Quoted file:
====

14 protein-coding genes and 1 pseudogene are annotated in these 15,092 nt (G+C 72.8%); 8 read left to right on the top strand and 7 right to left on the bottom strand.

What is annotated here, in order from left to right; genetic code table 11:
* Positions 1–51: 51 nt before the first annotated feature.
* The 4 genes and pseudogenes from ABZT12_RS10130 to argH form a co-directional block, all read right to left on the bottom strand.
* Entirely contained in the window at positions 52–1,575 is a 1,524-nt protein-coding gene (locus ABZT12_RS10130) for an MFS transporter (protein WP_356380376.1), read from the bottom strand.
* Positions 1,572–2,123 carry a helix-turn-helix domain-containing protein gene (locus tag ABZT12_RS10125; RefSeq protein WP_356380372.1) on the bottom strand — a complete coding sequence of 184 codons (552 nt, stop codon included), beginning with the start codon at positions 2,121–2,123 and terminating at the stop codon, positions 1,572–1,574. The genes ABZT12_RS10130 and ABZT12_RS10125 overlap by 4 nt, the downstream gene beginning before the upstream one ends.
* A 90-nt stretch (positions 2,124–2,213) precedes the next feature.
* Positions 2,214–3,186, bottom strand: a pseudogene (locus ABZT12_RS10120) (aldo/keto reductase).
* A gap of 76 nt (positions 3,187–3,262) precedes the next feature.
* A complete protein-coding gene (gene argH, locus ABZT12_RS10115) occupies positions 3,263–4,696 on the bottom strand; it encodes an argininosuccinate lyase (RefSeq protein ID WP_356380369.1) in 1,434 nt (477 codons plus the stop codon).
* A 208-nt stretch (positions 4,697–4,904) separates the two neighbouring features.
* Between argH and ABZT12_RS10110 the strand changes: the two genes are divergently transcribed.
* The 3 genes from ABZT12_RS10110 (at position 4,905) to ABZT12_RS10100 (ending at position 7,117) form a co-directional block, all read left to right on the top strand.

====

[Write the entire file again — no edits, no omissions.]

14 protein-coding genes and 1 pseudogene are annotated in these 15,092 nt (G+C 72.8%); 8 read left to right on the top strand and 7 right to left on the bottom strand.

What is annotated here, in order from left to right; genetic code table 11:
* Positions 1–51: 51 nt before the first annotated feature.
* The 4 genes and pseudogenes from ABZT12_RS10130 to argH form a co-directional block, all read right to left on the bottom strand.
* Entirely contained in the window at positions 52–1,575 is a 1,524-nt protein-coding gene (locus ABZT12_RS10130) for an MFS transporter (protein WP_356380376.1), read from the bottom strand.
* Positions 1,572–2,123 carry a helix-turn-helix domain-containing protein gene (locus tag ABZT12_RS10125; RefSeq protein WP_356380372.1) on the bottom strand — a complete coding sequence of 184 codons (552 nt, stop codon included), beginning with the start codon at positions 2,121–2,123 and terminating at the stop codon, positions 1,572–1,574. The genes ABZT12_RS10130 and ABZT12_RS10125 overlap by 4 nt, the downstream gene beginning before the upstream one ends.
* A 90-nt stretch (positions 2,124–2,213) precedes the next feature.
* Positions 2,214–3,186, bottom strand: a pseudogene (locus ABZT12_RS10120) (aldo/keto reductase).
* A gap of 76 nt (positions 3,187–3,262) precedes the next feature.
* A complete protein-coding gene (gene argH, locus ABZT12_RS10115) occupies positions 3,263–4,696 on the bottom strand; it encodes an argininosuccinate lyase (RefSeq protein ID WP_356380369.1) in 1,434 nt (477 codons plus the stop codon).
* A 208-nt stretch (positions 4,697–4,904) separates the two neighbouring features.
* Between argH and ABZT12_RS10110 the strand changes: the two genes are divergently transcribed.
* The 3 genes from ABZT12_RS10110 (at position 4,905) to ABZT12_RS10100 (ending at position 7,117) form a co-directional block, all read left to right on the top strand.